On Talking Smack and the Value of Unconditional Self Love
I like to think I keep my negative self-talk under control, but periodically my inner critic (or what I like the call my inner ninja) gets a little rowdy and starts talking smack. I think she means well. After all, she's the same internal voice that pushes me to do my best, provides tough love and helps me to be discerning. Still, when I'm stressed or under-resourced, she ends up misguided. And that's exactly what happened over the weekend when I found myself hammered with the shoulds and the nevers and the always. It went something like this: By age 36, I should be married with kids and and have a fully developed career. I should have written a book already. I should own a home. Maybe two. My cousins do. And here's where things start to snowball: also why don't I cook better? Why aren't I more stylish? And if I was a better person I would take my dog for a 40 minute walk every morning instead of a 30 minute walk. I see people doing that on Bernal Hill every day.
You get the picture?
When the smack-talking ensues, things can feel pretty isolating.
Enter my friend Erika. The thing about Erika is that in general, she's kind of awesome, and more specifically, she's always good for a reality check. And this weekend she gifted me with one of the most precious reality checks ever, wherein over yummy fries and a beer, she shared her own experience of being in her mid-30s and beating herself up over what she had yet to accomplish. Erika's idea of success, she told me, was hinged on three pressures: (1) marriage (2) children and (3) owning a home. And while I could identify with all of that, there was a twist in the plot of her story. Right around the same time she was knee-deep in freakout, she was also diagnosed with breast cancer. Then, as you might expect, everything changed.
When you’re fighting for survival, it turns out, there’s no room for self-criticism.
“During treatment, I learned to love myself in a deeper way. I saw the bigger picture,” Erika told me. “I looked in the mirror at myself, totally hairless, my survival in question, pale, nauseous, distorted and bloated, not working, not doing anything but treatment. I wondered, am I my hair? Am I my career? Am I my singleness, my status as a renter, my financial status? No. I am this beautiful, unique, magnificent person, deep inside. Everything external can change and my essence is still constant. That's who I am and she is beautiful.”
After seven years of remission, my friend Erika still dwells in that reality – which is nothing short of inspiring for me. Of course, self-criticism rears its ugly head now and again, but Erika’s doesn’t indulge the negativity.
“ I think it's important to be grateful to your inner ninja (or in my case, inner drill sergeant)," she says. "I always tell her, ‘thank you, I know you are trying to keep me safe, but I'd like you to get to work planning my career improvement (she needs to be kept busy). Right now a different part of me is going to be at the wheel.' This really soothes that part of me. That way I'm making sure to treat Drilly with gratitude and self love rather than judgment, which ultimately feels bad too.”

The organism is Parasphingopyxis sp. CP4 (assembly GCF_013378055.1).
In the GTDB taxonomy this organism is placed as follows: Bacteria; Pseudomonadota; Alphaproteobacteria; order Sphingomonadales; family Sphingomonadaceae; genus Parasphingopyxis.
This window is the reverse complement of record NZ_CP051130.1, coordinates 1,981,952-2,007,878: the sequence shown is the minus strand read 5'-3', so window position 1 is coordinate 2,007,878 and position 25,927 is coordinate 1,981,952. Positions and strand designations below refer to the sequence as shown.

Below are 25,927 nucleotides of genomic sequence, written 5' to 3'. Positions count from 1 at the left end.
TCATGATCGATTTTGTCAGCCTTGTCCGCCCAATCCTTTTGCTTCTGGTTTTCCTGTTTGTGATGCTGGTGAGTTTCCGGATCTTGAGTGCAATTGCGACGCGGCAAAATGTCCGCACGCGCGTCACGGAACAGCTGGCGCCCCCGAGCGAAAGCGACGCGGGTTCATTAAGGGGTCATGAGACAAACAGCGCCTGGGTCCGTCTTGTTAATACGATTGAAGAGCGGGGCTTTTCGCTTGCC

Let me make clear, that while you may read or hear about these types of life-changing stories often, (a) you can never get enough inspiration and (b) its an entirely different experience to watch a friend emanate grace as she shares her reality-checking-wisdom. So I'm passing it on here.
It hit me hard while I was listening to Erika's story that I was not helping myself in any way with the negative self-talk, but rather I was being straight up mean. And the truth is, I would never allow someone else to talk to me that way nor would speak to others in such a way. And so I recommitted to gently keeping my inner ninja on task, and keeping Erika's story close by as a reminder of the importance of being kind to yourself. After all, self love is at the heart of self-care. Bottom line.
In the days since our conversation, this topic of talking smack to ones self has come up numerous times with friends who have been struggling with the same issue. It feels pervasive. We internalize familial and societal pressures; we hold ourselves to impossible standards. And then what? How do we manage it? What actions can we take to course correct?
Here are some suggestions:
1. Find your Erikas. Not literally, of course, but do identify a few people who are helpful in providing a reality check when you're struggling with providing one for yourself. Community is essential.
2. Try to re-focus your thoughts. What are you grateful for - both within yourself and in your life? Note your accomplishments. Dwell in those for a while.
3. If you notice the negativity come on and can't re-focus your thoughts, switch gears altogether. Distract yourself with action (take a walk, watch a movie, something that will get you out of your head).
4. Find your inspirations. Music, words, pictures, people - what reminds you to love your perfectly, imperfect self. Unconditionally. Make a list and keep it close.
5. Share your own strategies in the comment section here! As noted above: community is essential.